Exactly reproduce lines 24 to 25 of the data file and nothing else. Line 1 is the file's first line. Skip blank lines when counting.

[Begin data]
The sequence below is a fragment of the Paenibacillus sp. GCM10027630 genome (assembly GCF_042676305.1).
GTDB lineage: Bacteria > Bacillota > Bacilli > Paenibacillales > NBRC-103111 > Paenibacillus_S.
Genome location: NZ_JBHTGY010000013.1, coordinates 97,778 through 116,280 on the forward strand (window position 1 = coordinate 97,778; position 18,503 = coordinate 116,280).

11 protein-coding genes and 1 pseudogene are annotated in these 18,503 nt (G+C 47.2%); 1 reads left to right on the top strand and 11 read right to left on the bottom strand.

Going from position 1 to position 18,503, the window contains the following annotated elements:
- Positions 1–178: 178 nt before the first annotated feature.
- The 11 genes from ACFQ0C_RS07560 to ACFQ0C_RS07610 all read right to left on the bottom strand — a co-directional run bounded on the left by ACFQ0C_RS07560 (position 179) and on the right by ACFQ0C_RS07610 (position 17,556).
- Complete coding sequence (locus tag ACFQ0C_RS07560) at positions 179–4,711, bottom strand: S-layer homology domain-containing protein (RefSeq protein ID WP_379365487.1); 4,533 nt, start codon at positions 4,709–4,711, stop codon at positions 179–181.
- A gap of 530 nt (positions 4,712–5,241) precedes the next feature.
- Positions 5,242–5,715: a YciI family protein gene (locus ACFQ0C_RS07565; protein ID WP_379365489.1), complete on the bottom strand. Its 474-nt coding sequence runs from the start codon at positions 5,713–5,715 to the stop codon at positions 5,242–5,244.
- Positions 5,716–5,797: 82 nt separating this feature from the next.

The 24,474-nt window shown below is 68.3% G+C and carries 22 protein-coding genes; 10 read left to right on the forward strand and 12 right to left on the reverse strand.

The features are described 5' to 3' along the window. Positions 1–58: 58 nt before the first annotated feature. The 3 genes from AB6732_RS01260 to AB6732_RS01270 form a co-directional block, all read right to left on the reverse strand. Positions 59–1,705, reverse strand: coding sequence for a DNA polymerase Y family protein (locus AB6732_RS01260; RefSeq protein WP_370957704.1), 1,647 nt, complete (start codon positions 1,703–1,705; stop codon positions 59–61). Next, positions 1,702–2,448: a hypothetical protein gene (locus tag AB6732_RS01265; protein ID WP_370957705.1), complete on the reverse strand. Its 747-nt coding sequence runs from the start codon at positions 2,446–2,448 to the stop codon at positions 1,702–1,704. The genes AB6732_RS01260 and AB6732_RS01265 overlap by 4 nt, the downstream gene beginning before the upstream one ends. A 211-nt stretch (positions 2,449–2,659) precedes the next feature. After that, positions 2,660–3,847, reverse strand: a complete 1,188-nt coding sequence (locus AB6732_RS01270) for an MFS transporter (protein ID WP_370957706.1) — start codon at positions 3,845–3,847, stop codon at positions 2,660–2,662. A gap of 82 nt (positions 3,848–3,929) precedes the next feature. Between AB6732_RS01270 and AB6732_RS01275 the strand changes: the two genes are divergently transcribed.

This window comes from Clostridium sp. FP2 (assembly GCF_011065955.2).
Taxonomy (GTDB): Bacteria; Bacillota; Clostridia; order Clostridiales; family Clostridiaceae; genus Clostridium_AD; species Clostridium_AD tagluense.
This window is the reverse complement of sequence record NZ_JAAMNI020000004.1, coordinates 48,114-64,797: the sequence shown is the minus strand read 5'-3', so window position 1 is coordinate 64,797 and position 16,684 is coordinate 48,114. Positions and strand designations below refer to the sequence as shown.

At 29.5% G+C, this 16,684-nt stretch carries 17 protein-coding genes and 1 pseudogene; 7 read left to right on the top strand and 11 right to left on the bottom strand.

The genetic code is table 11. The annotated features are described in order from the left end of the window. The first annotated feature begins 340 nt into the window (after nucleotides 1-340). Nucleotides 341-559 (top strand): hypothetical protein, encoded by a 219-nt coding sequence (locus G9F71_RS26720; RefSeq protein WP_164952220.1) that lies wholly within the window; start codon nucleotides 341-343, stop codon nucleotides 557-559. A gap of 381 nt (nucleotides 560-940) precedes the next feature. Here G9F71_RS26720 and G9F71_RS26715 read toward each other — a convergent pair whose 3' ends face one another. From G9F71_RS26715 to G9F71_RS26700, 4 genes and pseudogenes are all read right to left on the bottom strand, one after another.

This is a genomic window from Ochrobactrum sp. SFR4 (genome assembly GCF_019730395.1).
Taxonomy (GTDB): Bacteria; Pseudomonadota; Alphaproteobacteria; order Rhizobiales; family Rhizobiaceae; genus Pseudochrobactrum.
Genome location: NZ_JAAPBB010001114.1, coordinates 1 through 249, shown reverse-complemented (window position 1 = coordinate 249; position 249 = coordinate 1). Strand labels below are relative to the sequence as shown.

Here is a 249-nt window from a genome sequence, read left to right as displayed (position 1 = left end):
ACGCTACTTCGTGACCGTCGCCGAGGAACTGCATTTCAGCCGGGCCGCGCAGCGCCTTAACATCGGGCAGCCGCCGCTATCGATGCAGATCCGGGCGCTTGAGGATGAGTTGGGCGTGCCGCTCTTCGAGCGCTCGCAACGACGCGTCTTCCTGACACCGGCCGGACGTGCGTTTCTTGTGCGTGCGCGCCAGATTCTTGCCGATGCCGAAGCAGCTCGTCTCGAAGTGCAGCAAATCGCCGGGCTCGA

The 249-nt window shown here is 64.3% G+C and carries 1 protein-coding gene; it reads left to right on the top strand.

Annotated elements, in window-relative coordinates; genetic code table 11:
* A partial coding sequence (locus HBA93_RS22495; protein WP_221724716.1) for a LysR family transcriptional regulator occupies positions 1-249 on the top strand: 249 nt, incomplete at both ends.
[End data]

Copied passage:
The 249-nt window shown here is 64.3% G+C and carries 1 protein-coding gene; it reads left to right on the top strand.

Annotated elements, in window-relative coordinates; genetic code table 11: